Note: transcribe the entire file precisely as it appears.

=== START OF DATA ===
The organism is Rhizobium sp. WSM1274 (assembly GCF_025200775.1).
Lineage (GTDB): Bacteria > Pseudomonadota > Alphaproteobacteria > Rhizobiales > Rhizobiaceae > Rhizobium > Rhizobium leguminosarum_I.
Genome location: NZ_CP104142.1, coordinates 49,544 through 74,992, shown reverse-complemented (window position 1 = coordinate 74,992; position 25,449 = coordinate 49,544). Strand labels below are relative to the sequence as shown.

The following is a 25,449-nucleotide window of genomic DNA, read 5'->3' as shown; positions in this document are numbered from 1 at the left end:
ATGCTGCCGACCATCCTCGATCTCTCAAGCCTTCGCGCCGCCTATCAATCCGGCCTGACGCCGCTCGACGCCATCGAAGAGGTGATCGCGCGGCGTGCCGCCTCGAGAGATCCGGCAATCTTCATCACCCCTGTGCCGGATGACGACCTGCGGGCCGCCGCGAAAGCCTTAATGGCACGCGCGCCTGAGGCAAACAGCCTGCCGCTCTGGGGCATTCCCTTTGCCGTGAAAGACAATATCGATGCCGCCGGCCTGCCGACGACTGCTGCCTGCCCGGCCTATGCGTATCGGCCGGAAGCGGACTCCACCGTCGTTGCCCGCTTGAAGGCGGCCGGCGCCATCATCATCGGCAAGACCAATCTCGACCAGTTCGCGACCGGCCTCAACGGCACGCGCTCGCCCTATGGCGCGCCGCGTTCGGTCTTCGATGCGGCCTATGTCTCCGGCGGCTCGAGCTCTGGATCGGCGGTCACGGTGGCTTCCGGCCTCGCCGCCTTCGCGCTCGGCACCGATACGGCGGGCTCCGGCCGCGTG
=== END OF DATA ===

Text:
The organism is Rhizobium sp. WSM1274 (assembly GCF_025200775.1).
Lineage (GTDB): Bacteria > Pseudomonadota > Alphaproteobacteria > Rhizobiales > Rhizobiaceae > Rhizobium > Rhizobium leguminosarum_I.
Genome location: NZ_CP104142.1, coordinates 49,544 through 74,992, shown reverse-complemented (window position 1 = coordinate 74,992; position 25,449 = coordinate 49,544). Strand labels below are relative to the sequence as shown.

The following is a 25,449-nucleotide window of genomic DNA, read 5'->3' as shown; positions in this document are numbered from 1 at the left end:
ATGCTGCCGACCATCCTCGATCTCTCAAGCCTTCGCGCCGCCTATCAATCCGGCCTGACGCCGCTCGACGCCATCGAAGAGGTGATCGCGCGGCGTGCCGCCTCGAGAGATCCGGCAATCTTCATCACCCCTGTGCCGGATGACGACCTGCGGGCCGCCGCGAAAGCCTTAATGGCACGCGCGCCTGAGGCAAACAGCCTGCCGCTCTGGGGCATTCCCTTTGCCGTGAAAGACAATATCGATGCCGCCGGCCTGCCGACGACTGCTGCCTGCCCGGCCTATGCGTATCGGCCGGAAGCGGACTCCACCGTCGTTGCCCGCTTGAAGGCGGCCGGCGCCATCATCATCGGCAAGACCAATCTCGACCAGTTCGCGACCGGCCTCAACGGCACGCGCTCGCCCTATGGCGCGCCGCGTTCGGTCTTCGATGCGGCCTATGTCTCCGGCGGCTCGAGCTCTGGATCGGCGGTCACGGTGGCTTCCGGCCTCGCCGCCTTCGCGCTCGGCACCGATACGGCGGGCTCCGGCCGCGTG